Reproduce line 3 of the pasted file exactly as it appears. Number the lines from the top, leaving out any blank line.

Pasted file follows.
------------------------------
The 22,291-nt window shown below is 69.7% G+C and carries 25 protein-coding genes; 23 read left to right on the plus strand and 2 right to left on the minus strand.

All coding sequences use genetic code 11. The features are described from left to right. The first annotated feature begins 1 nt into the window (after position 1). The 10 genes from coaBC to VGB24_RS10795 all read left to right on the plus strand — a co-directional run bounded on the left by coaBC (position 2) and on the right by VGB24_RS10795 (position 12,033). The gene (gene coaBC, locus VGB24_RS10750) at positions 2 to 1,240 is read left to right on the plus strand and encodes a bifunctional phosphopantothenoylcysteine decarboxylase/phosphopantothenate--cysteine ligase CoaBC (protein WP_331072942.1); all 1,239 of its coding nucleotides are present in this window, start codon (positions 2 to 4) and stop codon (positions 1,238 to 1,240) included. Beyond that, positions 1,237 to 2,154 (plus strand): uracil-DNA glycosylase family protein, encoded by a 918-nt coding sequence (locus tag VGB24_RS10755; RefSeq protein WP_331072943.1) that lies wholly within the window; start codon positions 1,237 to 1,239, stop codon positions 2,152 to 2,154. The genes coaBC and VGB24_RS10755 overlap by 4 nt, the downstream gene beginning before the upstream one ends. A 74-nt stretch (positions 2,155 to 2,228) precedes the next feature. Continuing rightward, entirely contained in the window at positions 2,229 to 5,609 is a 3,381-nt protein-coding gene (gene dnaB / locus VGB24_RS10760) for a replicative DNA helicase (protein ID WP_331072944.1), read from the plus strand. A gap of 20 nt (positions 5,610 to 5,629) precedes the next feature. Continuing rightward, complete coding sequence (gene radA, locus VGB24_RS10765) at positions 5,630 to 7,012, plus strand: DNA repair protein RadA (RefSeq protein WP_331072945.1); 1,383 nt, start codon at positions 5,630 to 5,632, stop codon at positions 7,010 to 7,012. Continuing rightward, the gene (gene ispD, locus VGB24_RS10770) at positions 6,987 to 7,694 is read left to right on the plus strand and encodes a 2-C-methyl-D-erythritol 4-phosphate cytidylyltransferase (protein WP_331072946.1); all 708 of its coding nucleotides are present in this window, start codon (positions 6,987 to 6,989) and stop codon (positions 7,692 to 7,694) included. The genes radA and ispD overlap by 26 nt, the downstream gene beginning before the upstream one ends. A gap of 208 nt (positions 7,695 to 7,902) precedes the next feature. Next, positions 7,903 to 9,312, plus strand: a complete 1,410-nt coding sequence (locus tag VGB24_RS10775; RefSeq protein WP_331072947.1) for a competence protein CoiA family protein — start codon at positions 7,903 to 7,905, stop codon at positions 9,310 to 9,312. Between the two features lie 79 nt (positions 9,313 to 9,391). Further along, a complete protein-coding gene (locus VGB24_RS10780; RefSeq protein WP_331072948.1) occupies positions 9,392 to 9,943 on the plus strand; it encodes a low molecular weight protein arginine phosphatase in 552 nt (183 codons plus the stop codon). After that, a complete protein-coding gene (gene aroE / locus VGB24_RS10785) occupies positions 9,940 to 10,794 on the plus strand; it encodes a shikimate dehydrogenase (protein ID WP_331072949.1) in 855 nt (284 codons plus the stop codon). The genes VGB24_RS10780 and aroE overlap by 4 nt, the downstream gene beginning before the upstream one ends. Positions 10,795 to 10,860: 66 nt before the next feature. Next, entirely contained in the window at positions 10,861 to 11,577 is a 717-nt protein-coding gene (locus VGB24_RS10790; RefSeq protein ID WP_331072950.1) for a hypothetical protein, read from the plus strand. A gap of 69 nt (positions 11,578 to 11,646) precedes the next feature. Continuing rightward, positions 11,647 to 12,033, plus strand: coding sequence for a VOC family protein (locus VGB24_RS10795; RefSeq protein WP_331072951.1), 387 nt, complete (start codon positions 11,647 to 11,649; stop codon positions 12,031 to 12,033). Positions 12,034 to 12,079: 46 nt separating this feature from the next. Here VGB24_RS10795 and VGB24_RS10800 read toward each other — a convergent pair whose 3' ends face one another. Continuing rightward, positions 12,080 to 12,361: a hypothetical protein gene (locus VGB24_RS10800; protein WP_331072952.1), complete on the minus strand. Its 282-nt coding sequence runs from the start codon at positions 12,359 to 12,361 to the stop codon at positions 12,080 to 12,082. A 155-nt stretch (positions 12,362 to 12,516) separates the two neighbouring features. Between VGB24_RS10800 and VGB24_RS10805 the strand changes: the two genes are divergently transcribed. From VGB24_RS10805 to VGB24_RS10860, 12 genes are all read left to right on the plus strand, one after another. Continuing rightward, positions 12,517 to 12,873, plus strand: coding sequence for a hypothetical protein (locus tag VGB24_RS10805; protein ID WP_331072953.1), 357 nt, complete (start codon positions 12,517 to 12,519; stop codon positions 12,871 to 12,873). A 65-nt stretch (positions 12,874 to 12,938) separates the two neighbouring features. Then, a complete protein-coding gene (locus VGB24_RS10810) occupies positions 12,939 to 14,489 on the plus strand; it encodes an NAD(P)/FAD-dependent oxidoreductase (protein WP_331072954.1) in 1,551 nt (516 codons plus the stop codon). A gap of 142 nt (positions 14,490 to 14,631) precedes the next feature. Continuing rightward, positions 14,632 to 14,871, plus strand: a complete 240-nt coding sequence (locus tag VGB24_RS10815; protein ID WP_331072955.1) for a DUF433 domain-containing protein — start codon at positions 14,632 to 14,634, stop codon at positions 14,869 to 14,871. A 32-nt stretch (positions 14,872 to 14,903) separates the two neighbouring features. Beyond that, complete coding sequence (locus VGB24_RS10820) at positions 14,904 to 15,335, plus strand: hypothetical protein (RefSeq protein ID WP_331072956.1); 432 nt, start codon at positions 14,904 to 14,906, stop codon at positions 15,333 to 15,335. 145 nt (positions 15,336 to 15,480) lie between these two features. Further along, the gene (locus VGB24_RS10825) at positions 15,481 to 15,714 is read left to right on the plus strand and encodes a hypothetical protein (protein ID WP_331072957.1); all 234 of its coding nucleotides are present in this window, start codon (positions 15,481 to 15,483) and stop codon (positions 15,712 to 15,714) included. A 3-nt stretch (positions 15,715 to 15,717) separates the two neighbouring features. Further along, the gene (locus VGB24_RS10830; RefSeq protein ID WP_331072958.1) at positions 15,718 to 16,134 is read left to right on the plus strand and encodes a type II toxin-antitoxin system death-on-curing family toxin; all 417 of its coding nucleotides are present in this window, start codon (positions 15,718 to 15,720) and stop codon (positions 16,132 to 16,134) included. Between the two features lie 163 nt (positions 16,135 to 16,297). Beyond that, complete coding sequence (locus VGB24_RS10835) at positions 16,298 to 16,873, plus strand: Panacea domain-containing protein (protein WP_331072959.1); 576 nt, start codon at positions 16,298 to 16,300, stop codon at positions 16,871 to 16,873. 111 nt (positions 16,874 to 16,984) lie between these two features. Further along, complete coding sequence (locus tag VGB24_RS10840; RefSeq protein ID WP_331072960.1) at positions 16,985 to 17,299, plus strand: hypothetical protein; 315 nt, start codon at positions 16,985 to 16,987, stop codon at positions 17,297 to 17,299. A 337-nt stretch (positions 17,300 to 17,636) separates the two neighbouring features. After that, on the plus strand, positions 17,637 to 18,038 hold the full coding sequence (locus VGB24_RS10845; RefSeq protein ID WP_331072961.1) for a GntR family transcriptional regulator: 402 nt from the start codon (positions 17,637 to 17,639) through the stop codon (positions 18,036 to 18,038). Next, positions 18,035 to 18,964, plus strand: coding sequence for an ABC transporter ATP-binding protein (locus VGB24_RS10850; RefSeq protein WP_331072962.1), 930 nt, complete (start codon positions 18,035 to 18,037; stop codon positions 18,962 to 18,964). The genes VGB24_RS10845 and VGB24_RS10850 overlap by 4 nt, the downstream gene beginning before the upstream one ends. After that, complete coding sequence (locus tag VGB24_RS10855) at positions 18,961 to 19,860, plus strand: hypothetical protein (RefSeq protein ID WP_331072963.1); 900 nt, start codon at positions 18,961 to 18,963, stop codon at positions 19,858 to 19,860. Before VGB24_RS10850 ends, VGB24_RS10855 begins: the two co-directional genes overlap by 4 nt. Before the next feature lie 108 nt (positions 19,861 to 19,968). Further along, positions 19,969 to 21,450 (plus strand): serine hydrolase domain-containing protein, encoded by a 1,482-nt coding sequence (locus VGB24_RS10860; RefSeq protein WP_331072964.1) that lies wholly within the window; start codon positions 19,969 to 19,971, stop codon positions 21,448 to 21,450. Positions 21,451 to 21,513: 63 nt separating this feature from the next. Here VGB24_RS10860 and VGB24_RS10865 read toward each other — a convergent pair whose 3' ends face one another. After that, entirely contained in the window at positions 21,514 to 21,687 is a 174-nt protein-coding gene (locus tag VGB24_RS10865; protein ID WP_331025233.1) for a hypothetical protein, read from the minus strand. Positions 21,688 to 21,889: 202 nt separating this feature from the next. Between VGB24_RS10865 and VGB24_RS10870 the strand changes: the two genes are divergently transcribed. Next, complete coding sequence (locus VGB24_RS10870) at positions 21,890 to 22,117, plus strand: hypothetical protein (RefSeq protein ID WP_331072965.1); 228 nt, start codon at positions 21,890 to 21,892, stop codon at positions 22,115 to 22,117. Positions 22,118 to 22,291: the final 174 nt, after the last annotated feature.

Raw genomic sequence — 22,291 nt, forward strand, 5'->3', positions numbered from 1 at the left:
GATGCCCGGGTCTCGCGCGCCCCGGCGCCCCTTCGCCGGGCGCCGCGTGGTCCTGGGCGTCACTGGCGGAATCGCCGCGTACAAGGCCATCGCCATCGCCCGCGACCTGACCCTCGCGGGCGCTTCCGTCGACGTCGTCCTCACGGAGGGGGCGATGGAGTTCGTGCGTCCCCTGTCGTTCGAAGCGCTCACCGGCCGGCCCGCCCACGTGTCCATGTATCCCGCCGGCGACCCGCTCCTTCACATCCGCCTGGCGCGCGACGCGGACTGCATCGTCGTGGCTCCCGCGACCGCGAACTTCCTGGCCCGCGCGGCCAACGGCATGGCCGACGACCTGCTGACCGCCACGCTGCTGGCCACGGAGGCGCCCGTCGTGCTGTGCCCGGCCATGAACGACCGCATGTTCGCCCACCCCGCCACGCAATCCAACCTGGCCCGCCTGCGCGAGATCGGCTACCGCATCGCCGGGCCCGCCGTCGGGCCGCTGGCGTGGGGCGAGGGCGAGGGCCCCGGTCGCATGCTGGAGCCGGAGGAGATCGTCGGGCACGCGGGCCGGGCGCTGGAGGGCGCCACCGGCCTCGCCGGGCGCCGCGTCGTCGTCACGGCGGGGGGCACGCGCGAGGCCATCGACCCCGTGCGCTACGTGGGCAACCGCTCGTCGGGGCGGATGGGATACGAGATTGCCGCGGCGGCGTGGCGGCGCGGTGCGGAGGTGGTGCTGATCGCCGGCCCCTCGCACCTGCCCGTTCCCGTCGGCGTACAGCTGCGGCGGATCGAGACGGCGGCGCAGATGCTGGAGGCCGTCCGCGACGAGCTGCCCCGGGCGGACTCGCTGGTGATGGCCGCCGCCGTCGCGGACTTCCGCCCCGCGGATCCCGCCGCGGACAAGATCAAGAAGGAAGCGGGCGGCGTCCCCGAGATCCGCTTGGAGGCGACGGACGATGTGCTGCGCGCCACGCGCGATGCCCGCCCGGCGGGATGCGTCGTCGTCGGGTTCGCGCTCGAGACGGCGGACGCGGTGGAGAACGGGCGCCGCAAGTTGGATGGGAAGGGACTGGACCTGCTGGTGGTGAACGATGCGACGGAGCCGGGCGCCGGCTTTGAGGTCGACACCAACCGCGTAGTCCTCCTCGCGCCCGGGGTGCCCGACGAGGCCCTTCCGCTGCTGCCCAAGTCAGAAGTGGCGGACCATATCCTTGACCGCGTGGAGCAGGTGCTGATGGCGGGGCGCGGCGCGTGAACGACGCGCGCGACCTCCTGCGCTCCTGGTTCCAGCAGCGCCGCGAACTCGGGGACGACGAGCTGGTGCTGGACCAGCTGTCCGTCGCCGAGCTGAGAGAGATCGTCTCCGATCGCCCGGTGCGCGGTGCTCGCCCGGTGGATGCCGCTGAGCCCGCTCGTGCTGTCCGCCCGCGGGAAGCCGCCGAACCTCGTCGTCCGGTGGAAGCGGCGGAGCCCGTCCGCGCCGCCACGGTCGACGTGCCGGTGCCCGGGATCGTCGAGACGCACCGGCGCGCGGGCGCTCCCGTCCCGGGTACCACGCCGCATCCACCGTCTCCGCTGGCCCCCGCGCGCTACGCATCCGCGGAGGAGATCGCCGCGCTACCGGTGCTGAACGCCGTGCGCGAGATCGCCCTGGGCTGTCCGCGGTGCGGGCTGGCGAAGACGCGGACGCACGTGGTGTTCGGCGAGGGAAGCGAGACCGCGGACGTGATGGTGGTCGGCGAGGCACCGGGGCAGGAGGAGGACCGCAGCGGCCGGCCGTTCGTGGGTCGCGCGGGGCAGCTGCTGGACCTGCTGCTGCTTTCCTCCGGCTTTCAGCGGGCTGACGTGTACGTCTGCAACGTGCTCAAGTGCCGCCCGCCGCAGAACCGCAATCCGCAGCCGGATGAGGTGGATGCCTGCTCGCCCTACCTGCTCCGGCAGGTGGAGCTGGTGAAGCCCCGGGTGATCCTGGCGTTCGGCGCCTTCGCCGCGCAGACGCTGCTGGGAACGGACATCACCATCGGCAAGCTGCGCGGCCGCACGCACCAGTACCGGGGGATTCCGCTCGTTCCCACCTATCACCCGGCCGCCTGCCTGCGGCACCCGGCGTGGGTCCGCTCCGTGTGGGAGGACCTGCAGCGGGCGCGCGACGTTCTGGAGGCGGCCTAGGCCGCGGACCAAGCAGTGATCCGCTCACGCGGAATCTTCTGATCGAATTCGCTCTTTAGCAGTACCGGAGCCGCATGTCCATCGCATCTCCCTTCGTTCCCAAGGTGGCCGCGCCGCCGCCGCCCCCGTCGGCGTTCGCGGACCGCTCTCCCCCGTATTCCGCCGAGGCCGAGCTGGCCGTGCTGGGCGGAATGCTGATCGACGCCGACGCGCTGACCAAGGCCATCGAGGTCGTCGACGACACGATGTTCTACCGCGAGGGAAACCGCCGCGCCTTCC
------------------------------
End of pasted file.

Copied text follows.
Raw genomic sequence — 22,291 nt, forward strand, 5'->3', positions numbered from 1 at the left: